CDC's 4-Level Social Ecological Model
RVAP's ultimate goal is to stop violence before it begins. Our Prevention & Education Team utilizes The Center for Disease Control’s (CDC) four-level social-ecological model to better understand violence and the effect of potential prevention strategies. This model considers the complex interplay between individual, relationship, community, and societal factors. It allows us to understand the range of factors that put people at risk for violence or protect them from experiencing or perpetrating violence. The overlapping rings in the model illustrate how factors at one level influence factors at another level.
Besides helping to clarifying these factors, the model also suggests that in order to prevent violence, it is necessary to act across multiple levels of the model at the same time. This approach is more likely to sustain prevention efforts over time than any single intervention.
Information adapted from the CDC
Primary Prevention VS Risk Reduction
In the most basic sense, primary prevention attempts to prevent a sexual assault from happening in the first place, while risk reduction aims to interrupt or stop a sexual assault in progress.
- Focus: potential perpetrator
- Goal: Intervene in the behaviors of potential perpetrators before a sexual assault takes place
- Examples: men’s groups that begin to unpack violence in hegemonic masculinity, educating everyone about sexual consent, and teaching bystander intervention techniques.
- Important reminder: prevention against sexual assault takes a commitment from all genders.
- Focus: potential victim
- Goal: Potential victims learn strategies to use in-the-moment, should an attack or attempted sexual assault happen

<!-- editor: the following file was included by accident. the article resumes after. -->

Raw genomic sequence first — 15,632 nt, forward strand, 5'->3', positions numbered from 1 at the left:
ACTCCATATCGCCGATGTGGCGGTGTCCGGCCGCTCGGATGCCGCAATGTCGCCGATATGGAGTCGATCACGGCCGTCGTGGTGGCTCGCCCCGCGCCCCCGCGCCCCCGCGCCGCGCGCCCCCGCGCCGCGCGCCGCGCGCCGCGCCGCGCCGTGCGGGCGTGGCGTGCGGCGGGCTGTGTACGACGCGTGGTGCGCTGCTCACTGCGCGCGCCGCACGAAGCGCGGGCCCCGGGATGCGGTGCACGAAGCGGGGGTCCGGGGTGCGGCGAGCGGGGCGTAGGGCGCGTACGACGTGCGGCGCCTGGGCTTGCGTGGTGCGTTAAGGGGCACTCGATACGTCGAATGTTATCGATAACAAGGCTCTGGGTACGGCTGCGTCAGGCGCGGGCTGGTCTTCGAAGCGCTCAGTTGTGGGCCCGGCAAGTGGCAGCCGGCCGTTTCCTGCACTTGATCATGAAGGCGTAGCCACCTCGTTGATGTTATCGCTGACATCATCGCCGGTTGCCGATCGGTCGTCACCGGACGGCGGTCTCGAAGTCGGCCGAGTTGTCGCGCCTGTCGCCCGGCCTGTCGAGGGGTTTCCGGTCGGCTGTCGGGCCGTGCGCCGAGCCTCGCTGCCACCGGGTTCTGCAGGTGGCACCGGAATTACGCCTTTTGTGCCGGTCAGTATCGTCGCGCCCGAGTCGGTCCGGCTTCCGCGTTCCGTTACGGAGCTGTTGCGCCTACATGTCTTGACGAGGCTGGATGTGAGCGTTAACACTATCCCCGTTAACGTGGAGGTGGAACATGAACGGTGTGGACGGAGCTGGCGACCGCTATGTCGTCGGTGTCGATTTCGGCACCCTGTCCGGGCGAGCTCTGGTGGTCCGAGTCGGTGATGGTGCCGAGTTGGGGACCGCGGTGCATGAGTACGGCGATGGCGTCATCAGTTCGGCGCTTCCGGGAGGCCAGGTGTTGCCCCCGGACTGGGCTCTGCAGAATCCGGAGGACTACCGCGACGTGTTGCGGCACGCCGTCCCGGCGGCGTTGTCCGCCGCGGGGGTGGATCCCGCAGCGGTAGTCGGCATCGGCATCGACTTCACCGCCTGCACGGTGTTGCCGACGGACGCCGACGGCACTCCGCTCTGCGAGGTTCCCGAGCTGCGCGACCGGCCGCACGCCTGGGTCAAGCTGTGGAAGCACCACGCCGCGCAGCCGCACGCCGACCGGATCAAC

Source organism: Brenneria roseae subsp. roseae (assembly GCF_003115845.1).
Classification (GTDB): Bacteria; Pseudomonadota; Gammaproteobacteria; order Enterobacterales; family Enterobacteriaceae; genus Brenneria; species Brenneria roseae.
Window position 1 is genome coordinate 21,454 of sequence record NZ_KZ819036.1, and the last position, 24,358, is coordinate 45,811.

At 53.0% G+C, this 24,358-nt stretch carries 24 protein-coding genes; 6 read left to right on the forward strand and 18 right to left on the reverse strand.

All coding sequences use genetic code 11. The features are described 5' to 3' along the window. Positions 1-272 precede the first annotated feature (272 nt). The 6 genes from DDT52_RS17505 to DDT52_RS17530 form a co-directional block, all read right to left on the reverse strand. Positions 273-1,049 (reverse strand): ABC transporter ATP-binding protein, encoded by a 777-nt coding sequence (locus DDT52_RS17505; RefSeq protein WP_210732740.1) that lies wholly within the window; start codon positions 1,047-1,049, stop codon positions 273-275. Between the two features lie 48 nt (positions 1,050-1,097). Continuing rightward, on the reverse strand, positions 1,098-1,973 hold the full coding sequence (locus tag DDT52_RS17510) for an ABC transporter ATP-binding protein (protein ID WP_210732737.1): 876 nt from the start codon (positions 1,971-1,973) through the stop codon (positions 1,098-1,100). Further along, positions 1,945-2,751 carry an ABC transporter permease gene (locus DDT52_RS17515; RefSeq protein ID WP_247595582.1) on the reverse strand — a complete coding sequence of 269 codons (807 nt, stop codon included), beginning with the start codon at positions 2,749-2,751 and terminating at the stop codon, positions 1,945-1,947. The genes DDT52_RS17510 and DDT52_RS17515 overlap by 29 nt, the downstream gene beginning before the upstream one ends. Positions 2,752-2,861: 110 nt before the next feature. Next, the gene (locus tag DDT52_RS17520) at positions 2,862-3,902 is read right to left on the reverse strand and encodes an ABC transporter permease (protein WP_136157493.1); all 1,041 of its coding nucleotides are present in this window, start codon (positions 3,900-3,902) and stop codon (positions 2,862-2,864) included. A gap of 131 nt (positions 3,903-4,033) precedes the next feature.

- Examples: blue safety lights on campus, self-defense classes, bystander intervention techniques, the buddy system, rape whistles, pepper spray
- Important reminder: Risk reduction does NOT prevent assault from occurring; only a perpetrator can prevent sexual violence
While some individuals feel safer knowing that risk reduction strategies exist, it can be problematic if we only use risk reduction. Perhaps the biggest flaw of risk reduction strategies lies in the fact that most strategies are designed for victims to use during a stranger assault. We know that statistically most survivors are sexually assaulted by someone they know and trust. Most of these assaults happen within a context where things like mace or pepper spray would not be useful. Most perpetrators of acquaintance rape use manipulation, coercion and pressure during the assault. Risk reduction strategies have the potential to increase victim guilt and self-blame.
Information adapted from Colorado State University Women and Gender Advocacy Center
College & University Education
The following are programs designed for the University of Iowa Community. For inquiries, please contact our University Prevention Education Coordinator, Susan Junis, at email@example.com or 319.335.6001.
RVAP offers a variety of youth educational & prevention programs that provide the knowledge, empowerment, & tools necessary to end sexual violence. Some of the topics covered include:
âThe key is to create and sustain healthy norms in our communities. In addition to holding individual perpetrators accountable and providing quality services for victims, communities need a comprehensive prevention strategy. We must tip the balance in communities and replace current norms with norms that promote respect, safety, equality and healthy relationships and sexuality. This beckons for a primary prevention approach and a community-wide solutionâ (Parks & Cohen, 2006, p. 5).